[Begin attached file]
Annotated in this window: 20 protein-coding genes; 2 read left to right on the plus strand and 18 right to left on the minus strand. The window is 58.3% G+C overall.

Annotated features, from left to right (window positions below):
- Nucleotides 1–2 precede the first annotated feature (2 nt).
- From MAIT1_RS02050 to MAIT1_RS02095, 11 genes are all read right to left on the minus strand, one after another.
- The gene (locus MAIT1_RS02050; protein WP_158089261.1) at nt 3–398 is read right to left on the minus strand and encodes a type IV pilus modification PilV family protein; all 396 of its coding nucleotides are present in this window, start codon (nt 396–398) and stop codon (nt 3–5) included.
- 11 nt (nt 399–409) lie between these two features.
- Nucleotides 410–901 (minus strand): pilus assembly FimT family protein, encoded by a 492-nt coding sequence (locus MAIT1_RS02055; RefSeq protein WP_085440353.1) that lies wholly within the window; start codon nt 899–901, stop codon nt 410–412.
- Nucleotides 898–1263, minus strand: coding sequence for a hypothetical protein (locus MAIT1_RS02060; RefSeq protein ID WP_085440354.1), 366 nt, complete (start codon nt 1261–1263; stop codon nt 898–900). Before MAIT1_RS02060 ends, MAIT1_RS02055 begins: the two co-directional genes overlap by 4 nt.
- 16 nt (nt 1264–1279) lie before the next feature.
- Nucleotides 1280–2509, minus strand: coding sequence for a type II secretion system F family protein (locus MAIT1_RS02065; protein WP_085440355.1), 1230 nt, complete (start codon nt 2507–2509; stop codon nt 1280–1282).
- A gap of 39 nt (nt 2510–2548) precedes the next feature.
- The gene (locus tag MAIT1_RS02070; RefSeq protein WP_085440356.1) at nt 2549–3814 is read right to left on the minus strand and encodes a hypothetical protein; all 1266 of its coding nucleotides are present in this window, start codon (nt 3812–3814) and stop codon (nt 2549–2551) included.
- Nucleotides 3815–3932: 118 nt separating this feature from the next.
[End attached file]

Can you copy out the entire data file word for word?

Annotated in this window: 20 protein-coding genes; 2 read left to right on the plus strand and 18 right to left on the minus strand. The window is 58.3% G+C overall.

Annotated features, from left to right (window positions below):
- Nucleotides 1–2 precede the first annotated feature (2 nt).
- From MAIT1_RS02050 to MAIT1_RS02095, 11 genes are all read right to left on the minus strand, one after another.
- The gene (locus MAIT1_RS02050; protein WP_158089261.1) at nt 3–398 is read right to left on the minus strand and encodes a type IV pilus modification PilV family protein; all 396 of its coding nucleotides are present in this window, start codon (nt 396–398) and stop codon (nt 3–5) included.
- 11 nt (nt 399–409) lie between these two features.
- Nucleotides 410–901 (minus strand): pilus assembly FimT family protein, encoded by a 492-nt coding sequence (locus MAIT1_RS02055; RefSeq protein WP_085440353.1) that lies wholly within the window; start codon nt 899–901, stop codon nt 410–412.
- Nucleotides 898–1263, minus strand: coding sequence for a hypothetical protein (locus MAIT1_RS02060; RefSeq protein ID WP_085440354.1), 366 nt, complete (start codon nt 1261–1263; stop codon nt 898–900). Before MAIT1_RS02060 ends, MAIT1_RS02055 begins: the two co-directional genes overlap by 4 nt.
- 16 nt (nt 1264–1279) lie before the next feature.
- Nucleotides 1280–2509, minus strand: coding sequence for a type II secretion system F family protein (locus MAIT1_RS02065; protein WP_085440355.1), 1230 nt, complete (start codon nt 2507–2509; stop codon nt 1280–1282).
- A gap of 39 nt (nt 2510–2548) precedes the next feature.
- The gene (locus tag MAIT1_RS02070; RefSeq protein WP_085440356.1) at nt 2549–3814 is read right to left on the minus strand and encodes a hypothetical protein; all 1266 of its coding nucleotides are present in this window, start codon (nt 3812–3814) and stop codon (nt 2549–2551) included.
- Nucleotides 3815–3932: 118 nt separating this feature from the next.